CTA Pullman 312 on Kedzie. Bill Shapotkin adds, “Car is working #52 — Kedzie-California and is laying over in California at Roscoe. View looks north.”

CTA Pullman 444 at Armitage and California in January 1950.

CTA Pullman 444 at Armitage and California in January 1950.

CTA one-man car 6184 at Lawrence and Luna in 1949.

CTA one-man car 6184 at Lawrence and Luna in 1949.

CTA 336, in June 1952, is on California Avenue at Augusta Boulevard.

CTA 336, in June 1952, is on California Avenue at Augusta Boulevard.

Chicago Surface Lines 474 is on Belmont at Clark in May 1947.

Chicago Surface Lines 474 is on Belmont at Clark in May 1947.

CSL 1644 is on Route 6 at Division and California in May 1942. The Divison and Van Buren car lines were through-routed starting in 1937.

CSL 1644 is on Route 6 at Division and California in May 1942. The Divison and Van Buren car lines were through-routed starting in 1937.

CTA 5574 at an unknown location. Jon Habermaas writes, "Photo appears to be on the Halsted route where the line is on private right of way along Vincennes Ave., paralleling the Rock Island mainline... in the background you can see the Washington Heights Rock Island depot and a cross buck along the Pennsy's Panhandle division, which crosses Vincennes Avenue and the Rock Island just south of 103rd Street. The car would be around 104th and Vincennes Ave." Our resident south side expert M. E. adds, "Mr. Habermaas's description is accurate. I will add that this private right of way started at 89th St., just south of the CRI&P Beverly branch viaduct, and ended around 107th St. where Vincennes veered farther west from the CRI&P main line. And more historically, this right-of-way originated for the Kankakee car, which had its barn at 88th and Vincennes and ran on Halsted as far north as Englewood." Andre Kristopans: "Car 5574 SB at 105th or so. You can just make out the 104th RI station in the back, and PRR crossbuck to the right in the distance." (Robert W. Gibson Photo)

CTA 5574 at an unknown location. Jon Habermaas writes, “Photo appears to be on the Halsted route where the line is on private right of way along Vincennes Ave., paralleling the Rock Island mainline… in the background you can see the Washington Heights Rock Island depot and a cross buck along the Pennsy’s Panhandle division, which crosses Vincennes Avenue and the Rock Island just south of 103rd Street. The car would be around 104th and Vincennes Ave.” Our resident south side expert M. E. adds, “Mr. Habermaas’s description is accurate. I will add that this private right of way started at 89th St., just south of the CRI&P Beverly branch viaduct, and ended around 107th St. where Vincennes veered farther west from the CRI&P main line. And more historically, this right-of-way originated for the Kankakee car, which had its barn at 88th and Vincennes and ran on Halsted as far north as Englewood.” Andre Kristopans: “Car 5574 SB at 105th or so. You can just make out the 104th RI station in the back, and PRR crossbuck to the right in the distance.” (Robert W. Gibson Photo)

CTA 1749, one of the few old streetcars repainted in green, is at Cermak and State in January 1954, running on Route 21. Note the steam engine in the background.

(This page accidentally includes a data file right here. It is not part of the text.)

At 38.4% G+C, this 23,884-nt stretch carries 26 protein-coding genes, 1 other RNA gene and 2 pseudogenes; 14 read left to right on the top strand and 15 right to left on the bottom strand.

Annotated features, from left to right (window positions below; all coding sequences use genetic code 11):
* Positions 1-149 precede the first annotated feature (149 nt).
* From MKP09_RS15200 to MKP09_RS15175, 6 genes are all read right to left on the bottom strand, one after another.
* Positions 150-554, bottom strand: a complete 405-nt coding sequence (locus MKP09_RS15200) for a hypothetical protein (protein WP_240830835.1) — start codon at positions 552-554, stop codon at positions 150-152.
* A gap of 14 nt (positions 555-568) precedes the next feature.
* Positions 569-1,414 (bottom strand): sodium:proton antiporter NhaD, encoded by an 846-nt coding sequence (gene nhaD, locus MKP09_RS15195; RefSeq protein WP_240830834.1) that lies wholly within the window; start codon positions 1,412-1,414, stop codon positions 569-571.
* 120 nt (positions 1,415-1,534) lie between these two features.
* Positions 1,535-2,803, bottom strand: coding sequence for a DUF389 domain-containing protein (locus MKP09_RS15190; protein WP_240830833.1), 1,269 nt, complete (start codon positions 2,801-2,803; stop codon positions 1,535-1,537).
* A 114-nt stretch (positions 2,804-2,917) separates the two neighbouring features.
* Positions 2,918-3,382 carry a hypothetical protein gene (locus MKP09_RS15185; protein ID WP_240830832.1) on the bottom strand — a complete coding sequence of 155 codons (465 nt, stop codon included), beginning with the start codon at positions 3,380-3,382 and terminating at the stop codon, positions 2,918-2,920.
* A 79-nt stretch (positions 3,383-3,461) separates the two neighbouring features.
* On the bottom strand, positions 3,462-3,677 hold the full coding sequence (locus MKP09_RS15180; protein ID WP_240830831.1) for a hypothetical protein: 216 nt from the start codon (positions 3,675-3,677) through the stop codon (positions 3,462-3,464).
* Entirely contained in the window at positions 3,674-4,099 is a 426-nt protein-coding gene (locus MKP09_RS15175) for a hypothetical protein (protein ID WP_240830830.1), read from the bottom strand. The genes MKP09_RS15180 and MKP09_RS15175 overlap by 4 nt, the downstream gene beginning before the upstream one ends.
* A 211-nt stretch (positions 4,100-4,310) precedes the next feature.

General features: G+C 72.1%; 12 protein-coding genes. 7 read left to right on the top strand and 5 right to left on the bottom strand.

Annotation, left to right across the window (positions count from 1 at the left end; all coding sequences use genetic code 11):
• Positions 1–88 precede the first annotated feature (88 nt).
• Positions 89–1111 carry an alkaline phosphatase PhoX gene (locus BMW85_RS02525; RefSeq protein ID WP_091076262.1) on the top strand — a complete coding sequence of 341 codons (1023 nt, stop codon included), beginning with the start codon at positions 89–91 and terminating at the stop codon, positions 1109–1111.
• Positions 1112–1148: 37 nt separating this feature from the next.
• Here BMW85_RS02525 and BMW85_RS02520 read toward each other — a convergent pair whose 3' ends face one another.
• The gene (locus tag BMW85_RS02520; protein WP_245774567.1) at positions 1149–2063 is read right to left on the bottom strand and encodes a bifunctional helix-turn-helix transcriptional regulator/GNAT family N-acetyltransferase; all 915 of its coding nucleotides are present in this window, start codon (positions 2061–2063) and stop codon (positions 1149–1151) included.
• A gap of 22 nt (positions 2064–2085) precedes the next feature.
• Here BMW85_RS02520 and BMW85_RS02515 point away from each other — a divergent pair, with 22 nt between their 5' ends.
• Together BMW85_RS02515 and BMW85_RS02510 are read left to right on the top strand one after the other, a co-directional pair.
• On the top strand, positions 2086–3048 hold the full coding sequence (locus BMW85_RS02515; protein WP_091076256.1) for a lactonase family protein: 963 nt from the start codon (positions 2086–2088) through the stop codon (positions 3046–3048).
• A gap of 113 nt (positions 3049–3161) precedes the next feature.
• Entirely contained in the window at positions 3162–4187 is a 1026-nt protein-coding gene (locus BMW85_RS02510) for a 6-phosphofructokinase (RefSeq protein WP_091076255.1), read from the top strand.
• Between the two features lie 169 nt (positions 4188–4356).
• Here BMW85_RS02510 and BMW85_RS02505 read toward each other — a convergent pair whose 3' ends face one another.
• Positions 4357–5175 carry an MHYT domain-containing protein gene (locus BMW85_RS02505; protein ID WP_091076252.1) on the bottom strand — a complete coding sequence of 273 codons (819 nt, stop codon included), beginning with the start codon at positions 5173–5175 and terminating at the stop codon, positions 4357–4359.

CTA 1749, one of the few old streetcars repainted in green, is at Cermak and State in January 1954, running on Route 21. Note the steam engine in the background.

CTA prewar PCC 4038 is eastbound on 63rd Street. PCCs ran on this line between 1948 and 1952. If the address on the building is any guide, this is probably 122 East 63rd Street.

CTA prewar PCC 4038 is eastbound on 63rd Street. PCCs ran on this line between 1948 and 1952. If the address on the building is any guide, this is probably 122 East 63rd Street.

Illinois Central Electric bi-level car 1514 at the Blue Island Yards on April 23, 1978.

Illinois Central Electric bi-level car 1514 at the Blue Island Yards on April 23, 1978.

CTA trolley bus 9553 is on its last run, a fan trip held on April 1, 1973. Here it is on Fullerton Avenue near the Milwaukee Road freight line. This was one week after trolley buses were taken out of service.

CTA trolley bus 9553 is on its last run, a fan trip held on April 1, 1973. Here it is on Fullerton Avenue near the Milwaukee Road freight line. This was one week after trolley buses were taken out of service.

CTA Marmon-Herrington trolley bus 535 at North and Cicero.

CTA Marmon-Herrington trolley bus 535 at North and Cicero.

Recent Site Addition

This photo was added to our previous post More Mystery Photos (July 29, 2016):

BEDT 0-6-0 #16 in Brooklyn, NY on October 9, 1982.

BEDT 0-6-0 #16 in Brooklyn, NY on October 9, 1982.

Chicago Subway Lecture

Samuel D. Polonetzky makes a point during his presentation at the Chicago Maritime Museum on July 25, 2018. (David Sadowski Photo)

Samuel D. Polonetzky makes a point during his presentation at the Chicago Maritime Museum on July 25, 2018. (David Sadowski Photo)

On July 25 2018, Samuel D. Polonetzky, P.E., B.Sc. gave a presentation before the Underwater Archaeological Society of Chicago, of which he is a member. The topic was “Crossing of the Chicago River by the State Street Subway.” He showed actual motion pictures of the construction of the Subway in 1938-40.

Mr. Polonetzky is a Civil Engineer who served the City of Chicago, Department of Streets & Sanitation for thirty five years, rising from Engineer-In-Training to Acting Chief Engineer. During this tenure he acquired a deep knowledge of Chicago’s public rights-of-way and the underground infrastructure. He is also an active member of the Illinois Railway Museum at Union IL and a Life Member of the American Public Works Association.

The Underwater Archaeological Society of Chicago meets in the Chicago Maritime Museum located in the Bridgeport Arts Center, 3400 S. Racine Av. Chicago Ill. 60609.